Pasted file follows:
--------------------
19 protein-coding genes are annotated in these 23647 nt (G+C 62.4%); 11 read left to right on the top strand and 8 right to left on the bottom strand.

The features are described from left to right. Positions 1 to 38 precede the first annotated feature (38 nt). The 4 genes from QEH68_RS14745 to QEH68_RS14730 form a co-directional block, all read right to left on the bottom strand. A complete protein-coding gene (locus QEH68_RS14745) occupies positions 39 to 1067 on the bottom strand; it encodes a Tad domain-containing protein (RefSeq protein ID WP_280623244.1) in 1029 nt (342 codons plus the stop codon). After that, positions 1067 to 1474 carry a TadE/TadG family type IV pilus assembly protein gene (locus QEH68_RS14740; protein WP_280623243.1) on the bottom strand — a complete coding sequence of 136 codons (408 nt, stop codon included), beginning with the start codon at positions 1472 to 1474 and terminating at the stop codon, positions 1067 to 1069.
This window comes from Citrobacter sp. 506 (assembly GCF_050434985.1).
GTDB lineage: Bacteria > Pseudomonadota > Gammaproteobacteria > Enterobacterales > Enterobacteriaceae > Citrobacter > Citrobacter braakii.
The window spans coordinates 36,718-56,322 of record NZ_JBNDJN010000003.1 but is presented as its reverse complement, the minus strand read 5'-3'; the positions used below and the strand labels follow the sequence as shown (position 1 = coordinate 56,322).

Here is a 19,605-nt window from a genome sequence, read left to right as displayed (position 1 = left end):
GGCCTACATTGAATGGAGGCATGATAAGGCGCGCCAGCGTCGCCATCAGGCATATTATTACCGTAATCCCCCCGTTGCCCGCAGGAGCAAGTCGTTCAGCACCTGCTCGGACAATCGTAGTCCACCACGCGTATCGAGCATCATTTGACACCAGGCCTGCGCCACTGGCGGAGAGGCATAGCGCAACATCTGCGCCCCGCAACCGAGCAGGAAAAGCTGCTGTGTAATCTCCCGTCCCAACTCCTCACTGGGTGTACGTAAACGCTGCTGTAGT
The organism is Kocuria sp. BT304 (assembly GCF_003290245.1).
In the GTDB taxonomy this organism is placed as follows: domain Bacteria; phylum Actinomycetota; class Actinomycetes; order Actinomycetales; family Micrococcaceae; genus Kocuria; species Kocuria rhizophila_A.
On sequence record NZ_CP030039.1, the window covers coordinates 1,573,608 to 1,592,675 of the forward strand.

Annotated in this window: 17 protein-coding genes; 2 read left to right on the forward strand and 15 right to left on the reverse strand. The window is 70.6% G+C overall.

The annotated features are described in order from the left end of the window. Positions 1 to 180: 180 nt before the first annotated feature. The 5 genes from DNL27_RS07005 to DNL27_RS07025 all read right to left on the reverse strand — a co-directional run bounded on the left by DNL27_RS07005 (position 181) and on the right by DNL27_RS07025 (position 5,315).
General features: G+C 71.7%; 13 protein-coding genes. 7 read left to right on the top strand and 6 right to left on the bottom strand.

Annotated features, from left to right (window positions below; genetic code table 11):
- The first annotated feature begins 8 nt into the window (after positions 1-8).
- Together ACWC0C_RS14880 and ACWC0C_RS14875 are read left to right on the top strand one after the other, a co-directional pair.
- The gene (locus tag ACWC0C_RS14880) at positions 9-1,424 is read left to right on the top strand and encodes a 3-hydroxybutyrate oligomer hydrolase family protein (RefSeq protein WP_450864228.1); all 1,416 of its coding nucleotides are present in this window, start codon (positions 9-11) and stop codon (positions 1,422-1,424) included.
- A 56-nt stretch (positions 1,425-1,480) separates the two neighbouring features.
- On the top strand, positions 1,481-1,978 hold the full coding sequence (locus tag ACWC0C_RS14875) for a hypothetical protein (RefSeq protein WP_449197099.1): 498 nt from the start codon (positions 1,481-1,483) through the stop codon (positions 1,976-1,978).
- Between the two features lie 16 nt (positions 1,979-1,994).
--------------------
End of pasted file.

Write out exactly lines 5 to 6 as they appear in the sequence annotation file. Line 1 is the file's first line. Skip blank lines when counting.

The window spans coordinates 36,718-56,322 of record NZ_JBNDJN010000003.1 but is presented as its reverse complement, the minus strand read 5'-3'; the positions used below and the strand labels follow the sequence as shown (position 1 = coordinate 56,322).

Here is a 19,605-nt window from a genome sequence, read left to right as displayed (position 1 = left end):